Analysis - One thing is missing from the race for the Auckland mayoralty - a big idea.
In the council's inaugural election in 2010, Len Brown conducted a winning campaign with a list of bold transport plans topped by the $2.5 billion City Rail Link.
The 2013 vote passed almost like a half-time election, with the council part-way through creating the development blueprint, the Unitary Plan and still working through bedding in a single rating system.
This year is different. Mr Brown has called it quits. The City Rail Link is under construction. The Unitary Plan will be in place.
In short, there's a clear platform for the next visionary leap forward.
With 11 weeks to go however, there's no sign of the next Big Idea.
Phil Goff backs Light Rail for the isthmus suburbs. Vic Crone would cap rates at 2 percent. Mark Thomas wants to sell the Ports of Auckland operations (but not the land), and John Palino wants to build a satellite city.
The question is - are these big enough to count as a quantum leap likely to happen only due to strong mayoral qualities?
Light Rail is a project well advanced inside the council's Auckland Transport agency.
It's a probability, though its case will have to proven against other mass transit options such as busways.
This year's average rate rise was 2.5 percent, making Ms Crone's pledge just 0.5 percent under par.
Selling the port operation is a long shot, given the amount of work done, and still to be weighed-up with the long-term future of the port's location.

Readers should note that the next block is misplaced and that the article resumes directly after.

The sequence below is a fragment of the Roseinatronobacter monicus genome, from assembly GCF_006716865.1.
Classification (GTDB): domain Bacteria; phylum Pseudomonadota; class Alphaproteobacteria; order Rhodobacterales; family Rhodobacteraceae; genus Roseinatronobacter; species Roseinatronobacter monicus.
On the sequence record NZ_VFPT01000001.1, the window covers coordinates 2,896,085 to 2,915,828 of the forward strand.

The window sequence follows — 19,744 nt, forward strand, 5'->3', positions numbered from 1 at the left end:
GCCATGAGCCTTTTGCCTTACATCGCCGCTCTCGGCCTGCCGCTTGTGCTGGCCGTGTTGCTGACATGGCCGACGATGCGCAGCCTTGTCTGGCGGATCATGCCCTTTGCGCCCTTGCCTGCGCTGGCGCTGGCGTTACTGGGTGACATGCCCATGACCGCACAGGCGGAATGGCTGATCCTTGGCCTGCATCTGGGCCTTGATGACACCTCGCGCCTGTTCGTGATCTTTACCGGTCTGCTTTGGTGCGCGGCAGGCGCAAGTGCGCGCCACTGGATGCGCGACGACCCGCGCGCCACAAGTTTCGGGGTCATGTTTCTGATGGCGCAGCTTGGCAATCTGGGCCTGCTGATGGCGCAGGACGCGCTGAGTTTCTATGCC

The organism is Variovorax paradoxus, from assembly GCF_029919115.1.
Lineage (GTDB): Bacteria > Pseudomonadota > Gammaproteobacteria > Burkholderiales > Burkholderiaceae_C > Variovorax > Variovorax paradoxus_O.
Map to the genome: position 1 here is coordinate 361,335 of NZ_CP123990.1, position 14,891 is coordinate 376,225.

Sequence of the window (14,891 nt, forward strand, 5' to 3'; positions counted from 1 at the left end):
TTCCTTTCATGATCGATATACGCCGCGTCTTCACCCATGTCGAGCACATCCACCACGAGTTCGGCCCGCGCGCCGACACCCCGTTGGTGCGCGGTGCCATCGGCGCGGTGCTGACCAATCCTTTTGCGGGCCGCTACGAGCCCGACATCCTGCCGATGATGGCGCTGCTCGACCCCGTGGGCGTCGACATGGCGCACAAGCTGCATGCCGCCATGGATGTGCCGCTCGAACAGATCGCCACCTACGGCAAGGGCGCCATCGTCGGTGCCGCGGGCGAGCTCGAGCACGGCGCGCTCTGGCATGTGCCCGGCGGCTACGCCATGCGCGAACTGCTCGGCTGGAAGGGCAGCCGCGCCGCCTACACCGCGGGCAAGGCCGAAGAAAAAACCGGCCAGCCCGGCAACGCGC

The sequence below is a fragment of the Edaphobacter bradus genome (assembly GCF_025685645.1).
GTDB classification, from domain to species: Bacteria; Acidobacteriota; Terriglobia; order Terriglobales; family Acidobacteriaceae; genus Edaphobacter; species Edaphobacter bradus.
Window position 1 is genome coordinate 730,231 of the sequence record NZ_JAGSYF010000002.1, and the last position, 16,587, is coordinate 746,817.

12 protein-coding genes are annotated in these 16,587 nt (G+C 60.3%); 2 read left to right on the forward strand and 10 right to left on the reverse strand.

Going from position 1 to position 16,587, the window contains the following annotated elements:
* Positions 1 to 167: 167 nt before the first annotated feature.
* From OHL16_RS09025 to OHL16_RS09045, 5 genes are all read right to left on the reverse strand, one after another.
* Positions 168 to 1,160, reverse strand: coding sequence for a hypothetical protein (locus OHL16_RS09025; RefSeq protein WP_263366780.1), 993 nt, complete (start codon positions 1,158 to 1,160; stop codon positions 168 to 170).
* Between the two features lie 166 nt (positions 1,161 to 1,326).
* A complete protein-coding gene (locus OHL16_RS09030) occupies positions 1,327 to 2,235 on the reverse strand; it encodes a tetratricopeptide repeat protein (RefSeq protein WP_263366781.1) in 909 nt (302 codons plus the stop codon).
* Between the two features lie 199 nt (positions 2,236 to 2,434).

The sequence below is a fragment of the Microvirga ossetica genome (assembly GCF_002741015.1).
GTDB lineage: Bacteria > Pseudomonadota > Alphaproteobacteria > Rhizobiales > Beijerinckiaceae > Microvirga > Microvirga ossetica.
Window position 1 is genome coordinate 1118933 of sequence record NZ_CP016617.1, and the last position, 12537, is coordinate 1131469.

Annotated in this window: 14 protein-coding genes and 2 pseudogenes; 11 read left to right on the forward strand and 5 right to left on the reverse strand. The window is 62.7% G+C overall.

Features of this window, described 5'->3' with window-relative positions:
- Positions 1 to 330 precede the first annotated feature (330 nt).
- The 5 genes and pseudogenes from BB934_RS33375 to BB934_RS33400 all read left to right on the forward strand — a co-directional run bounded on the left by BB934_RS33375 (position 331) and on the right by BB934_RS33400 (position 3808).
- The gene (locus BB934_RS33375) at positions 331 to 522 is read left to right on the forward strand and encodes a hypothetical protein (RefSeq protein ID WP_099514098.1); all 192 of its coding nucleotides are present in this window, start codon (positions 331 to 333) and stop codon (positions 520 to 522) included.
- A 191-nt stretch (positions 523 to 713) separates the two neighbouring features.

Mr Palino's satellite city is likewise a longshot, throwing six years of planning and the likely outcome of the Unitary Plan to the wind - a plan he also intends to cast aside. Somehow.
Nowhere is the absence of big ideas more obvious than in Auckland's most intractable problem.
The rising shortage and cost of housing - especially housing that is affordable or accessible to the most needy.
The four mayoral candidates were put on the spot at a public meeting in Manurewa, when Gordon Myer, a volunteer from the local Citizens Advice Bureau, spoke of the hundreds who were turning up seeking housing.
"What will the council do to make 'God's Own', really God's Own?" he asked the four candidates present.
Mr Goff recited two anecdotes and recapped the gravity of the problem.
Mr Palino blamed growth policies pushing the neediest furthest from where the jobs were, and promoted his satellite city idea.
Mr Thomas suggested the council could have used vacant buildings such as the former Civic Administration Building or an unused rugby clubrooms in Ellerslie.
Ms Crone's top priority was for the council to better forecast future growth. She pointed to her published 10-point policy which was largely concerned with matters already being dealt to such as speedier consenting, land release, and infrastructure roll-out.
Afterwards I asked Mr Myer if his question had been answered, and "not really," was his polite reply.
Much of the campaign talk from the four focused on the need to make the council more efficient, and to cut what they called wasteful spending.
At times the campaign sounds like a contest to see who can paint the council's financial performance the bleakest, and why candidate A or B is the best to save ratepayers from the perceived bloated bureaucracy.
That is important, but voters should not ignore details such as that the council itself has found $70 million of savings in 7 months in procurement alone, with the efficiency drive still in full swing.
Activist Penny Bright has her own transparency agenda, and the most recently declared candidate, 22-year old Chloe Swarbrick, is still preparing policy releases.
Maybe the answer to "Where's the Big Idea?" is that there's still 11 weeks to go.
Plenty of time for a mayoral candidate to unveil an inspiring, bold and deliverable policy that will capture the imagination of voters.